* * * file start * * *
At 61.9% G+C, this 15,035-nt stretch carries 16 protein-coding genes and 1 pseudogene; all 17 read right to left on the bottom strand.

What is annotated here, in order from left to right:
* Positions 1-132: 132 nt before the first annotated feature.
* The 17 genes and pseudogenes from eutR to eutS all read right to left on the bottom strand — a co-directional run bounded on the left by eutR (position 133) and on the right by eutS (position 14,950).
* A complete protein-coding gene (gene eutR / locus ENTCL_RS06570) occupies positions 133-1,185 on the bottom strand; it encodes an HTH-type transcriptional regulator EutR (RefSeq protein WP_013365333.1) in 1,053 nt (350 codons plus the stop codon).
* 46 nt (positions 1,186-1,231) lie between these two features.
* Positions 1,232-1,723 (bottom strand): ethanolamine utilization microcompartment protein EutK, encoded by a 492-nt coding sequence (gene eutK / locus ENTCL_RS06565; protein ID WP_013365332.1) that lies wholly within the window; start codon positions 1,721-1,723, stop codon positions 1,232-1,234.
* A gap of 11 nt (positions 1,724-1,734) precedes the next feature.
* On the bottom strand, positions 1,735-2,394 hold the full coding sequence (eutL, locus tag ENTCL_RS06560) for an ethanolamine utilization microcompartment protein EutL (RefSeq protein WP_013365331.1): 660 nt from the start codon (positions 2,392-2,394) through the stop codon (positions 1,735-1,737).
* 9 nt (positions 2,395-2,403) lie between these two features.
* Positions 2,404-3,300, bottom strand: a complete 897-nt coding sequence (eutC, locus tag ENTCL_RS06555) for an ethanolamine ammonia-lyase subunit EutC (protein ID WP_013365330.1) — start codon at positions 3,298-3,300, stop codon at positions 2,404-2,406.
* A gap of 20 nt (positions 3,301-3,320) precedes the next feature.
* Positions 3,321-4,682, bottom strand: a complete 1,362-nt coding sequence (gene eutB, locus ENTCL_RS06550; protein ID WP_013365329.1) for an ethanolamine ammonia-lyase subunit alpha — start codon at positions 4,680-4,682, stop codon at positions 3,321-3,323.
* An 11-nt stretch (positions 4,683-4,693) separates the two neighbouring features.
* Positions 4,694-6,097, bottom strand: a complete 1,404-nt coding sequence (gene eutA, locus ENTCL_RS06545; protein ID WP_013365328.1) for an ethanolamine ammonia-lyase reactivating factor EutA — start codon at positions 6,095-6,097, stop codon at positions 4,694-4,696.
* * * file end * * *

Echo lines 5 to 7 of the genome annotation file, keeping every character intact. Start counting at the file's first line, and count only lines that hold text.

* A complete protein-coding gene (gene eutR / locus ENTCL_RS06570) occupies positions 133-1,185 on the bottom strand; it encodes an HTH-type transcriptional regulator EutR (RefSeq protein WP_013365333.1) in 1,053 nt (350 codons plus the stop codon).
* 46 nt (positions 1,186-1,231) lie between these two features.
* Positions 1,232-1,723 (bottom strand): ethanolamine utilization microcompartment protein EutK, encoded by a 492-nt coding sequence (gene eutK / locus ENTCL_RS06565; protein ID WP_013365332.1) that lies wholly within the window; start codon positions 1,721-1,723, stop codon positions 1,232-1,234.